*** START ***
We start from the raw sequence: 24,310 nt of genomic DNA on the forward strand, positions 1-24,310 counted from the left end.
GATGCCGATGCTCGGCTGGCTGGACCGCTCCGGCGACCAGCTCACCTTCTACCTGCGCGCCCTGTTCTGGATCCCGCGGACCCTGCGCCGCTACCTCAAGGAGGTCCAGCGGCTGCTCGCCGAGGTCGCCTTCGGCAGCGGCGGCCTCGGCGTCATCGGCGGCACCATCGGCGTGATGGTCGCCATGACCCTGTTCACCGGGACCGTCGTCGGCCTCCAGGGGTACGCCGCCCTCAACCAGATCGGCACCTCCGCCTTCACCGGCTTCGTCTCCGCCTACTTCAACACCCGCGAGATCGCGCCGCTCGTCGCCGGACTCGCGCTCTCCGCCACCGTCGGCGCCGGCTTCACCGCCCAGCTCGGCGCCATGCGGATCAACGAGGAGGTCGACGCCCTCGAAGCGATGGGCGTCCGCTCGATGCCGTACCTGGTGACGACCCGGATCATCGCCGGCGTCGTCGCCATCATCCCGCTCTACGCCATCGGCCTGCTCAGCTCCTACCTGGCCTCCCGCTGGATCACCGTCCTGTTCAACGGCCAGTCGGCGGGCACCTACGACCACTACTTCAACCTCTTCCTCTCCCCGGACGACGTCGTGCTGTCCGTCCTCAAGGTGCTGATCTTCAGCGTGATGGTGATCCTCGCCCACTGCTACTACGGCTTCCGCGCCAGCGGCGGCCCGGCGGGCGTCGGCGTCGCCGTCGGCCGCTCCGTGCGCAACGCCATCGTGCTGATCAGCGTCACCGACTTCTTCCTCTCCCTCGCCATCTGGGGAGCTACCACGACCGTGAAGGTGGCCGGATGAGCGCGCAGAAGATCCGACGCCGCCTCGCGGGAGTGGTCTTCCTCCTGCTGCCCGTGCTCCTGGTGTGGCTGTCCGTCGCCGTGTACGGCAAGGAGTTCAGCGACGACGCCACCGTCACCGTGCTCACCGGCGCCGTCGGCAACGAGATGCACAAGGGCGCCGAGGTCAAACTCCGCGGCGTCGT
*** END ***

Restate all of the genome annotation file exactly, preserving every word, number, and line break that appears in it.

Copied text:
We start from the raw sequence: 24,310 nt of genomic DNA on the forward strand, positions 1-24,310 counted from the left end.
GATGCCGATGCTCGGCTGGCTGGACCGCTCCGGCGACCAGCTCACCTTCTACCTGCGCGCCCTGTTCTGGATCCCGCGGACCCTGCGCCGCTACCTCAAGGAGGTCCAGCGGCTGCTCGCCGAGGTCGCCTTCGGCAGCGGCGGCCTCGGCGTCATCGGCGGCACCATCGGCGTGATGGTCGCCATGACCCTGTTCACCGGGACCGTCGTCGGCCTCCAGGGGTACGCCGCCCTCAACCAGATCGGCACCTCCGCCTTCACCGGCTTCGTCTCCGCCTACTTCAACACCCGCGAGATCGCGCCGCTCGTCGCCGGACTCGCGCTCTCCGCCACCGTCGGCGCCGGCTTCACCGCCCAGCTCGGCGCCATGCGGATCAACGAGGAGGTCGACGCCCTCGAAGCGATGGGCGTCCGCTCGATGCCGTACCTGGTGACGACCCGGATCATCGCCGGCGTCGTCGCCATCATCCCGCTCTACGCCATCGGCCTGCTCAGCTCCTACCTGGCCTCCCGCTGGATCACCGTCCTGTTCAACGGCCAGTCGGCGGGCACCTACGACCACTACTTCAACCTCTTCCTCTCCCCGGACGACGTCGTGCTGTCCGTCCTCAAGGTGCTGATCTTCAGCGTGATGGTGATCCTCGCCCACTGCTACTACGGCTTCCGCGCCAGCGGCGGCCCGGCGGGCGTCGGCGTCGCCGTCGGCCGCTCCGTGCGCAACGCCATCGTGCTGATCAGCGTCACCGACTTCTTCCTCTCCCTCGCCATCTGGGGAGCTACCACGACCGTGAAGGTGGCCGGATGAGCGCGCAGAAGATCCGACGCCGCCTCGCGGGAGTGGTCTTCCTCCTGCTGCCCGTGCTCCTGGTGTGGCTGTCCGTCGCCGTGTACGGCAAGGAGTTCAGCGACGACGCCACCGTCACCGTGCTCACCGGCGCCGTCGGCAACGAGATGCACAAGGGCGCCGAGGTCAAACTCCGCGGCGTCGT